I’ve read about and met some amazing people, some who have visited exotic lands to spend years meditating in monasteries, others who go on 2-week and even 3-month retreats every year to cultivate their powers of mindfulness, concentration and compassion. I think they’re awesome examples for us all. But my practice is a little different.

My name is Mike Kimball. I’m a full-time parent, spouse, and employee perpetually trying to juggle the demands of my professional and personal worlds. For years I strove, and often failed, to live up to real and imagined expectations – my own and everyone else’s. It took me more decades than I want to admit (to myself or you!) to realize that I had gotten it all wrong from the very beginning. Expecting happiness and peace of mind to happen while dwelling on the past or fantasizing about a future is a dead-end street. I know it’s a cliché, but, truthfully, all we really have is the present moment. And although it often doesn’t seem so, we have a choice whether to squander the moment on rumination and distraction or deeply experience and share it with others.

So, I am now a dedicated mindfulness practitioner and a certified Koru Mindfulness trainer. In addition to Koru’s teacher certification program, I have completed the Mindfulness Based Stress Reduction Program offered by the University of Massachusetts Medical School’s Center for Mindfulness in Medicine, Healthcare and Society as well as residential and non-residential meditation retreats. I am a member of the Association for Contemplative Mind in Higher Education and a member of the organizing committee for the Rocky Mountain Regional Dialogues on Mindfulness in Higher Education.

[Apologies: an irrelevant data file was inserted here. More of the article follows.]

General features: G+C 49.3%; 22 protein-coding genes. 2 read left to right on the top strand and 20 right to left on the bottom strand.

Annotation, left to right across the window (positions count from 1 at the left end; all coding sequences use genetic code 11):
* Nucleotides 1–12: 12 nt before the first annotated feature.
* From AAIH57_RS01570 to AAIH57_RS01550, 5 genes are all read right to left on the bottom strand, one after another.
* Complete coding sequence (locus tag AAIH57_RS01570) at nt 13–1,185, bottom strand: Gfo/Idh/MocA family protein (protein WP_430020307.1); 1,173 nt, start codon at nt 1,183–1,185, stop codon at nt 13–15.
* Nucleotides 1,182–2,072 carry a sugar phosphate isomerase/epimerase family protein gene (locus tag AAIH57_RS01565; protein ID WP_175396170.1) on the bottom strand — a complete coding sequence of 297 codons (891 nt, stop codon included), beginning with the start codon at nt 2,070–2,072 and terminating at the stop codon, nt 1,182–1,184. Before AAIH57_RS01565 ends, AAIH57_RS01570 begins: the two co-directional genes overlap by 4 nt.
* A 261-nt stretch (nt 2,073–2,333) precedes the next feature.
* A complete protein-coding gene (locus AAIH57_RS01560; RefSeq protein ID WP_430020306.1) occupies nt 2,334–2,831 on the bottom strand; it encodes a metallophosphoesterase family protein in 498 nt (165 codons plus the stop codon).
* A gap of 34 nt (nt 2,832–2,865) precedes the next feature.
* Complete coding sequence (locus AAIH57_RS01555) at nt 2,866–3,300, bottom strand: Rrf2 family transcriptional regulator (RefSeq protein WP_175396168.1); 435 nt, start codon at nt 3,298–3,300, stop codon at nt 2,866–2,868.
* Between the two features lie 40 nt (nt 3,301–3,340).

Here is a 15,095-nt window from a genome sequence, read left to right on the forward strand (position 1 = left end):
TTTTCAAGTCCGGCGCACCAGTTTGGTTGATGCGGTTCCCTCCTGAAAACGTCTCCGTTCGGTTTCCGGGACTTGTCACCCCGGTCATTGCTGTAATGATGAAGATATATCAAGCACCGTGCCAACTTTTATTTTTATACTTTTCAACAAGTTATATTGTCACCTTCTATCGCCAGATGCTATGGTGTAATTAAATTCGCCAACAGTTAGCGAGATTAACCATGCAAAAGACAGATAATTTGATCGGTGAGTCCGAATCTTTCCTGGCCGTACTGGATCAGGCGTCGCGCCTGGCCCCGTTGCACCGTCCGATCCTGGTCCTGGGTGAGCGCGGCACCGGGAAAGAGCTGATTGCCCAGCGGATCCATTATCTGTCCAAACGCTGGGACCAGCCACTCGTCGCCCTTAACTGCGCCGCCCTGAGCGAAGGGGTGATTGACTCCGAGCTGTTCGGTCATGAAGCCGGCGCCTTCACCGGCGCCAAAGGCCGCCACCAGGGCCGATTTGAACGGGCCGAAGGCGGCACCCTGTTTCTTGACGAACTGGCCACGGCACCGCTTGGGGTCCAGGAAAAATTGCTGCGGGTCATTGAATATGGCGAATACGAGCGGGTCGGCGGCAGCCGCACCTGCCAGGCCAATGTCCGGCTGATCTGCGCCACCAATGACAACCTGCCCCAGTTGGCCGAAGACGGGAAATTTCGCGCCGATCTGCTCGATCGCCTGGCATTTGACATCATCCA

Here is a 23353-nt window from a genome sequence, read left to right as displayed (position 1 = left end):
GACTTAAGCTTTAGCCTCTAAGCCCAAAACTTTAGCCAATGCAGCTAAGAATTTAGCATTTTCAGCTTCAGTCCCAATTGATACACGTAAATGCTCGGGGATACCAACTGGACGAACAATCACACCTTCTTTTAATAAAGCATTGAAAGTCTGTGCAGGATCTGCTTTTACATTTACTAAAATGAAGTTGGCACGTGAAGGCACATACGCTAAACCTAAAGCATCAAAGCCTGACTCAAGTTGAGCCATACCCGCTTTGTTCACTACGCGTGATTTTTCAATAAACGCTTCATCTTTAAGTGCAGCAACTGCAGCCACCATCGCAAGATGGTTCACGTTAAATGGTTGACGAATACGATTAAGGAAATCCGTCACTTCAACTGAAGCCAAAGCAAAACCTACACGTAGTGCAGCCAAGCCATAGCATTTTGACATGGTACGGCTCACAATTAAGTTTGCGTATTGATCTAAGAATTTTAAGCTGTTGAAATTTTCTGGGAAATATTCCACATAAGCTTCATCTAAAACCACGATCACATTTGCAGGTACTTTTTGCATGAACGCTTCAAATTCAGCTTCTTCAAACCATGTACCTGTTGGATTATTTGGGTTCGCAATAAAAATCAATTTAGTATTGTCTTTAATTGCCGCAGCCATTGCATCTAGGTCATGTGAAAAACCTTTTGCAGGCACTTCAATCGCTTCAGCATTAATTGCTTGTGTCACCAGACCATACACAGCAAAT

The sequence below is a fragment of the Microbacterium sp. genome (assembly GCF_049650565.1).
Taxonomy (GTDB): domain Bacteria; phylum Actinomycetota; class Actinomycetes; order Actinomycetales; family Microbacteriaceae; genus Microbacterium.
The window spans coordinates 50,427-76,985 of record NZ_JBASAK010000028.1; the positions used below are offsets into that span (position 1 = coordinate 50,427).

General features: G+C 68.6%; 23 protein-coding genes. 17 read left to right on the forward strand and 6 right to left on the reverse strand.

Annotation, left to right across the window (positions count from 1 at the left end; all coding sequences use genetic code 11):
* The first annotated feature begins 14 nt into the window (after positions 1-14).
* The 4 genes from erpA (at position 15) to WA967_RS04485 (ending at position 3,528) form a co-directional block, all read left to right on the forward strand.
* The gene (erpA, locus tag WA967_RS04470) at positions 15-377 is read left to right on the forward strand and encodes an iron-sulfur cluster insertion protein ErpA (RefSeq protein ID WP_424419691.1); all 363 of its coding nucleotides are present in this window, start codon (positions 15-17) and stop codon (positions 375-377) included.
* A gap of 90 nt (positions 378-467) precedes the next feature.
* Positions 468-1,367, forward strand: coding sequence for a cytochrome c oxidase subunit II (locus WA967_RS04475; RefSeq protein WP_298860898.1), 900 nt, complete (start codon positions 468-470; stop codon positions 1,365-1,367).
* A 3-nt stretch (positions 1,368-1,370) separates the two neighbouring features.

I also happen to be an anthropologist whose research and scholarship include mindfulness. For example, I co-founded the “Roots Project,” a partnership with a refugee resource center, local history museum, and college and high school students aimed at fostering refugee integration by “being present with the past.” I have also written a forthcoming book entitled Ethnowise: Embracing Culture Shock to Build Resilience, Responsiveness & Connection. In our rapidly changing and globalizing world, I think these skills are more needed than ever!